Saturday, July 1, 2017

Letter From Peking

I have just finished reading Letter From Peking, a short novel by one of my favorite writers, Pearl S. Buck.

Buck was one of those blessed people who are born between two worlds and get to experience two different cultures. In her case, it was the United States and China, where her parents worked as missionaries. 

This book is written in Buck’s unique language, a deceptively simple discourse that is a pleasure to read. However, I didn’t enjoy it as much as her other novels, probably because I didn’t empathize with the first person narrator, Elizabeth MacLeod. Having said this, it is still a good read in my opinion.

I found Elizabeth chauvinistic and old-fashioned, but that’s probably my fault. One should make allowances for the fact that the novel was written in 1957. There’s one thing I cannot forgive, though, and it’s the fact that she’s a busybody and interferes in her son’s life. The result is good in the end, but that doesn’t justify her methods.

The book boasts an interesting cast of characters: Gerald, Elizabeth’s husband is a loyal and shy man, half- American, half-Chinese, who never got over the fact that his parents didn’t love each other. Gerald’s father, an old, forgetful man who keeps his dignity and elegance to the end. And Rennie, Elizabeth’s son, a headstrong youth who wishes his blood was one percent American.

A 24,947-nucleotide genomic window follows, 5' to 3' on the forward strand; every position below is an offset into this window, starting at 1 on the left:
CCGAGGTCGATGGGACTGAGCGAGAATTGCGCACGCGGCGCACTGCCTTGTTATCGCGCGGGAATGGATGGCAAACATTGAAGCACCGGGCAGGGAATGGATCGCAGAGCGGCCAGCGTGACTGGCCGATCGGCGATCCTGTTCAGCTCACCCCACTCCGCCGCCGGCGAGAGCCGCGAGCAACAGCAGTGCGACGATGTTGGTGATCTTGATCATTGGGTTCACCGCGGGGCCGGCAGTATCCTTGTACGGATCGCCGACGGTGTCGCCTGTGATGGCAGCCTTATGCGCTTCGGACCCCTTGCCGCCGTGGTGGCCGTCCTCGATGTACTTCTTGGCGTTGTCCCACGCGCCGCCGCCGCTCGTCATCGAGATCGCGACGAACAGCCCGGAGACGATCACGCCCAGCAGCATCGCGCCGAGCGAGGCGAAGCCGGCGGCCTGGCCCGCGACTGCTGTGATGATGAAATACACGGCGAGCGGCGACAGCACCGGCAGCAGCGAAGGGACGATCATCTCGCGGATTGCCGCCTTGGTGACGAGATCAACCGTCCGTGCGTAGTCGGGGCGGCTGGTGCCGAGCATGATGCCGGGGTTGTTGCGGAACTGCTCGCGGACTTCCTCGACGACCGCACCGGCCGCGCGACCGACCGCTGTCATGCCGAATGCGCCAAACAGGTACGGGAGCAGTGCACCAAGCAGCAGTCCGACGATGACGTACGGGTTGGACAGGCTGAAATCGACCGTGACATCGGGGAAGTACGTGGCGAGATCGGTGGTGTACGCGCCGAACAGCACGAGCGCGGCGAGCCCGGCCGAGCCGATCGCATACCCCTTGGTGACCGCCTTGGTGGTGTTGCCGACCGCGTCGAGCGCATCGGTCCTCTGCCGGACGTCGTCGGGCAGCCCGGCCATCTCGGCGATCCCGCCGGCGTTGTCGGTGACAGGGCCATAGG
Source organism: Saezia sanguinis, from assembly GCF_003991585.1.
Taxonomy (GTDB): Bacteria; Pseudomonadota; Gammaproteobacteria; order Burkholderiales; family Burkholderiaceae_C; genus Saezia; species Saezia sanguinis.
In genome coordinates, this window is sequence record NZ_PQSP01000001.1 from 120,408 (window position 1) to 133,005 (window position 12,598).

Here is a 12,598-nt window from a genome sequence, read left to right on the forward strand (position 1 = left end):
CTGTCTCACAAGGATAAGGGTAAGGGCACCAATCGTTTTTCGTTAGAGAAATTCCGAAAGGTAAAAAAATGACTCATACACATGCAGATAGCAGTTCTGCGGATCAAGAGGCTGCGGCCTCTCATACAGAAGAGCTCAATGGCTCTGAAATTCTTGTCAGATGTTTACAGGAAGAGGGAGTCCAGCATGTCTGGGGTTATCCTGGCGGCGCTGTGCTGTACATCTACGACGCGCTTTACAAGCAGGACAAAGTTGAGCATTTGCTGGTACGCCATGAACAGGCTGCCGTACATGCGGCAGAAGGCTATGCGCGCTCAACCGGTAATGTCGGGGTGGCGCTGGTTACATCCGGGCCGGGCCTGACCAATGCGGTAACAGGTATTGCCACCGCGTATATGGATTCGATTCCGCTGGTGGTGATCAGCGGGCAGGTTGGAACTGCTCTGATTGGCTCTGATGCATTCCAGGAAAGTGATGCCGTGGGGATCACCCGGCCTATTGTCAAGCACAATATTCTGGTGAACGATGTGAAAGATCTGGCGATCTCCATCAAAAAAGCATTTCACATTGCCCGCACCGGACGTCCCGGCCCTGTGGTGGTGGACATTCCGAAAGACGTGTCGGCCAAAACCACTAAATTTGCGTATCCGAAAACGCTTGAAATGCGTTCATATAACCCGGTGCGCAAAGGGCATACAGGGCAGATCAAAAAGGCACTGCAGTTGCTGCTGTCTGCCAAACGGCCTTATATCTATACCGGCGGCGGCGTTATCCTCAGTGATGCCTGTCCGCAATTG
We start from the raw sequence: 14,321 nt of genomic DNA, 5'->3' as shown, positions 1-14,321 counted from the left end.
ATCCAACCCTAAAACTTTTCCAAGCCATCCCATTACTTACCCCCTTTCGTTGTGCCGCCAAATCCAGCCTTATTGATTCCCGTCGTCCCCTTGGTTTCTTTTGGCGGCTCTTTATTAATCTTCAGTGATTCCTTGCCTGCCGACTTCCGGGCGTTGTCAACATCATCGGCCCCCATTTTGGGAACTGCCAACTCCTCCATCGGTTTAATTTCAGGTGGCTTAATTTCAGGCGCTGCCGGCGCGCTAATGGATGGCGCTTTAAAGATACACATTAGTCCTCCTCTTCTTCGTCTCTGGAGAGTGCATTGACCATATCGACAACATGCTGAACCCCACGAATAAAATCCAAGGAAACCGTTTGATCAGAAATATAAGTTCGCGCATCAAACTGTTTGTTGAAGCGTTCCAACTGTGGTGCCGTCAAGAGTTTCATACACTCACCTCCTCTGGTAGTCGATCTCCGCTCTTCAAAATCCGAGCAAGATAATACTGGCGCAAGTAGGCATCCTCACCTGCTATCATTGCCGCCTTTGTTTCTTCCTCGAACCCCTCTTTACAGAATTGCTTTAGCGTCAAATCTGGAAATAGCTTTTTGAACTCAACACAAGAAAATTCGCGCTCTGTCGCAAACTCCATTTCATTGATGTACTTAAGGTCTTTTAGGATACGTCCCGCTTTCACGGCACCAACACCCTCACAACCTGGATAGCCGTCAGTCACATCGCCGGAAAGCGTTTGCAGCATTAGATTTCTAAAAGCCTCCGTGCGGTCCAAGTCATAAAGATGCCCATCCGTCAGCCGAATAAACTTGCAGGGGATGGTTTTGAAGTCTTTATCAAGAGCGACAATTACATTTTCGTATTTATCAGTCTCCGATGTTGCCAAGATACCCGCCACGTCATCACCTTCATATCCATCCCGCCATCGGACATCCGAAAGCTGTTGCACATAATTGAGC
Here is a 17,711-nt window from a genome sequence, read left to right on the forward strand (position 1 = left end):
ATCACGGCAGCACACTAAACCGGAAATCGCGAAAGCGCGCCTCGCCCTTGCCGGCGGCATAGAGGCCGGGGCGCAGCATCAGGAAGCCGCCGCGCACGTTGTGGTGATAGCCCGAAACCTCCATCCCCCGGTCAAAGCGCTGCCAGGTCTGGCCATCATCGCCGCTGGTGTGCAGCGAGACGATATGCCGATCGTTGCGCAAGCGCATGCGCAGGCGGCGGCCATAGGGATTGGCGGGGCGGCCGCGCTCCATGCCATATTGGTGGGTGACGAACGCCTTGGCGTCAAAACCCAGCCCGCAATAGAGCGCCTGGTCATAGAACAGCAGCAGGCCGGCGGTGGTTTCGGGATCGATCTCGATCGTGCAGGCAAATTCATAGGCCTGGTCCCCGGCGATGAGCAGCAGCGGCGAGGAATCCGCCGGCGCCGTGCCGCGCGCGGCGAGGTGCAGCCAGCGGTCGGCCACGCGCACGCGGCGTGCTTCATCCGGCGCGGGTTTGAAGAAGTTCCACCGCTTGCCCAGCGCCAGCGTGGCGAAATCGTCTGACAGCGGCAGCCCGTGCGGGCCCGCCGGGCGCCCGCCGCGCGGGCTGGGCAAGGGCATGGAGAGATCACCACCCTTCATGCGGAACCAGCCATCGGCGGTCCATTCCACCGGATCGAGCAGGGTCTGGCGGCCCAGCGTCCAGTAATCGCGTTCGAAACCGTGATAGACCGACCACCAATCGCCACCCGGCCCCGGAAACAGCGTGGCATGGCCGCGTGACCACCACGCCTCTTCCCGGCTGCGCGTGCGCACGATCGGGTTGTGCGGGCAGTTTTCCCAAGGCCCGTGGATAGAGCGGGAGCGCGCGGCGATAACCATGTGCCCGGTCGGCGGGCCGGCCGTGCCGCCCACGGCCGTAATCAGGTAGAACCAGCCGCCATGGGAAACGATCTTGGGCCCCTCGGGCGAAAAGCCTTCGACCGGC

Like many other Pearl S. Buck novels, this is a love story. A love that in the end is stronger than country and war.

One of the main themes of this novel is the difficulty those of mixed race have to fit in. We also get to see how narrow-minded people can be when it comes to accepting those who are different.

All in all, if you have a few hours to spare, I think you should read this novel. Buck is a wonderful writer who always makes her material shine.

I leave you with two quotes from the book:

“The days of my youth are past and to a woman full grown a kiss means everything—or nothing.”

“Liz, it’s so easy to say ‘I’m sorry.’ It costs nothing and it saves a mint of pain. Those two words are the common coin of daily life, but especially between people who love each other.” 





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